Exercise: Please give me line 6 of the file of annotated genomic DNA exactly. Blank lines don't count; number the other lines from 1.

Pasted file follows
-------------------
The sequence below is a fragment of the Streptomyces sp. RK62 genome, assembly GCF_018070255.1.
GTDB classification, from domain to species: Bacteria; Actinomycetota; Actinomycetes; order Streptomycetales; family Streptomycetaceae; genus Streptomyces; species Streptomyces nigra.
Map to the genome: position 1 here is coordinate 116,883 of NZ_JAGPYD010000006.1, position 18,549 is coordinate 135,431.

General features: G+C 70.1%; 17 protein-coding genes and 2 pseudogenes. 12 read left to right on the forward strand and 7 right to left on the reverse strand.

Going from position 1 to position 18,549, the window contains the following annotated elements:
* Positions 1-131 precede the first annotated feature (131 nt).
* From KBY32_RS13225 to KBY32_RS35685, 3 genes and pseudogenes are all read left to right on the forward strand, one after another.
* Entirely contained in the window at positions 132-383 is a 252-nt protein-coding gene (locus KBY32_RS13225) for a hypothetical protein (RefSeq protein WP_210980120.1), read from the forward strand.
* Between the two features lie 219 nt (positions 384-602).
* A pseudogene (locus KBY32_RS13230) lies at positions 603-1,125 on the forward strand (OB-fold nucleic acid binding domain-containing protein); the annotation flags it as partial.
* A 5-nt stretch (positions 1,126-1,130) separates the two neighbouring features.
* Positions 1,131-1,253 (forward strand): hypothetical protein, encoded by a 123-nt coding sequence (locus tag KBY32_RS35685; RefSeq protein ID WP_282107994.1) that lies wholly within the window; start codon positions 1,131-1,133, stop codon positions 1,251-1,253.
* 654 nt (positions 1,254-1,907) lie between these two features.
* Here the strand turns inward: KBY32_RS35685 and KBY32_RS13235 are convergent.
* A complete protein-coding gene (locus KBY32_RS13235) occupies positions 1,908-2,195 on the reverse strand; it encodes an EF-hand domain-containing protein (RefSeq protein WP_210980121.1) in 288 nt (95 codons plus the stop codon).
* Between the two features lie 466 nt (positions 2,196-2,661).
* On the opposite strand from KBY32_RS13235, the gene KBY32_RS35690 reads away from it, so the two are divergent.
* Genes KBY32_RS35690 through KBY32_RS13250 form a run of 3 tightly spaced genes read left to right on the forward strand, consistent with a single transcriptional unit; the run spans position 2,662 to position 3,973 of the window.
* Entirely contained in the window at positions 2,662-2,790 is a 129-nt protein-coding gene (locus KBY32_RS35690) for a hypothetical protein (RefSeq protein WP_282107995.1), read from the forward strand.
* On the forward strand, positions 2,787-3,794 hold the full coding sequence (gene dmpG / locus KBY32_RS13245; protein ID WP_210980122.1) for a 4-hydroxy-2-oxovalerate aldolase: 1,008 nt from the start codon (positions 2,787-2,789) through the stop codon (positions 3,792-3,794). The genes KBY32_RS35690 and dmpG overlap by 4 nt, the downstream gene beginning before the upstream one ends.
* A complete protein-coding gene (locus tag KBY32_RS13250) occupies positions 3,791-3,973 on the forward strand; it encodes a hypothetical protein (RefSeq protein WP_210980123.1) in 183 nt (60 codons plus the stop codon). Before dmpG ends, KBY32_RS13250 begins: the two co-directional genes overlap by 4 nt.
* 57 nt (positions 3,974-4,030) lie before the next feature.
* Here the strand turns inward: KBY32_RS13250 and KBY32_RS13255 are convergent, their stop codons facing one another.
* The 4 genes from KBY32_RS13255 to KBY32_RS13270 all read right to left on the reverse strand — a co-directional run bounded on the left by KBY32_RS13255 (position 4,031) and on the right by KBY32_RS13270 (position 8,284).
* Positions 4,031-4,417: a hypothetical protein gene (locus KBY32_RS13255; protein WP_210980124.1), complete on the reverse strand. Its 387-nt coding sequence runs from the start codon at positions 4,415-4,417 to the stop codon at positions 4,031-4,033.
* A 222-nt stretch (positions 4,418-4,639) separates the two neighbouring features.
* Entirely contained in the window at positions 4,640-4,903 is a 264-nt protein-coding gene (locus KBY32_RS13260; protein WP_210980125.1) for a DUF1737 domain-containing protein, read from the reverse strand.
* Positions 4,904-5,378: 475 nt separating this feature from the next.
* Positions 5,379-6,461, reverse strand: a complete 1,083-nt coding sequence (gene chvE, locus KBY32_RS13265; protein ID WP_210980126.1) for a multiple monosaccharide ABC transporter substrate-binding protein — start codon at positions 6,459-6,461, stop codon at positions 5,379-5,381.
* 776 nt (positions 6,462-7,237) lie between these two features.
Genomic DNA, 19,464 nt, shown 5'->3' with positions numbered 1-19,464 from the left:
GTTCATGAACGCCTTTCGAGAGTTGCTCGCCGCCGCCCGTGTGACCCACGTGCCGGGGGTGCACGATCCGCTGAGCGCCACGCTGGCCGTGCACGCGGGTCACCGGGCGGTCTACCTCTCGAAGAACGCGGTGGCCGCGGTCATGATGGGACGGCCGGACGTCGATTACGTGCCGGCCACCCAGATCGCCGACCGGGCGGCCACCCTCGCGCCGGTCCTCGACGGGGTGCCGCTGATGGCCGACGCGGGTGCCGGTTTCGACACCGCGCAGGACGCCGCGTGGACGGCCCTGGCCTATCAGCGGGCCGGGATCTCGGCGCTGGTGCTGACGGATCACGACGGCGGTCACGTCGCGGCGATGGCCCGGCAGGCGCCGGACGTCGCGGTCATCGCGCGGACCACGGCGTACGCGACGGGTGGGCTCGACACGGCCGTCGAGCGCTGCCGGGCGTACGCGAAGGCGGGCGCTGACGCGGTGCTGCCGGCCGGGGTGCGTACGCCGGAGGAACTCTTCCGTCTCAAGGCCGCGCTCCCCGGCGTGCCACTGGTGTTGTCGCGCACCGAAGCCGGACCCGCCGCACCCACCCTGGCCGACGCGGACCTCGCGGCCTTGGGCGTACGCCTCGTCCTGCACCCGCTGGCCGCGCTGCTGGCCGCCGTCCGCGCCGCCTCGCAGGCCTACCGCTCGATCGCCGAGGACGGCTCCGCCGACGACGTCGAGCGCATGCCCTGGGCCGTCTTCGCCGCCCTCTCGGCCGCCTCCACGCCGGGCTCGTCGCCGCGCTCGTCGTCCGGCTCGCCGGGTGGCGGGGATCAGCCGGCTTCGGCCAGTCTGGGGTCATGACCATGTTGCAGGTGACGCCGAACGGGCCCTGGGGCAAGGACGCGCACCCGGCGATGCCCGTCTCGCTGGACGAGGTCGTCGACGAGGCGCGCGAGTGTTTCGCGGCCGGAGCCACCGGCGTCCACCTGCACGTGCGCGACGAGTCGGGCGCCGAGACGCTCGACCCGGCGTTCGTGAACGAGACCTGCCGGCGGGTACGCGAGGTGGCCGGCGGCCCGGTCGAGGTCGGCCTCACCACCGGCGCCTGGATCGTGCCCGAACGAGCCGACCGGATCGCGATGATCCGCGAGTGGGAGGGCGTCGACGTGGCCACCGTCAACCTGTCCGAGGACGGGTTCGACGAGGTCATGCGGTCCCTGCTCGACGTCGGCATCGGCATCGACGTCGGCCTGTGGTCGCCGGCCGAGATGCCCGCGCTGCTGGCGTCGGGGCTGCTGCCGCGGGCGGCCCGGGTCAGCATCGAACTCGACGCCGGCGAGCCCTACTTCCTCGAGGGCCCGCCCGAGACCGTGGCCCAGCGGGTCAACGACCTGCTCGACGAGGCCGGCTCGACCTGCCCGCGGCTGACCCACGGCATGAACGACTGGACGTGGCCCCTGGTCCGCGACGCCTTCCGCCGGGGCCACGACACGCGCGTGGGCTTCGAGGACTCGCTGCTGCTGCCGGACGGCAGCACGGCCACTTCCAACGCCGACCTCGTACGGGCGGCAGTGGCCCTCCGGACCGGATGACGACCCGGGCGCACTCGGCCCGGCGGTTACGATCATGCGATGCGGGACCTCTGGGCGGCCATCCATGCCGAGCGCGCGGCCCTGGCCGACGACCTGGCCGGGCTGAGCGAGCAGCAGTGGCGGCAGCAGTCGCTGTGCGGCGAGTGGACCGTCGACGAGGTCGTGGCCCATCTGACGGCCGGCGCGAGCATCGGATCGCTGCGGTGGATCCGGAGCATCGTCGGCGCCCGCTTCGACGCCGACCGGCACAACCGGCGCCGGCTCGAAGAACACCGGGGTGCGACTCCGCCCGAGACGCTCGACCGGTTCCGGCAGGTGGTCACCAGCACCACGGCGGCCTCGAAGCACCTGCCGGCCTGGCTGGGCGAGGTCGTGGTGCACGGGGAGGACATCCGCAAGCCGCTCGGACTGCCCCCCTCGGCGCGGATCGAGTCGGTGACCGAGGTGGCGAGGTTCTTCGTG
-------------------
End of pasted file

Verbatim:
* Positions 1-131 precede the first annotated feature (131 nt).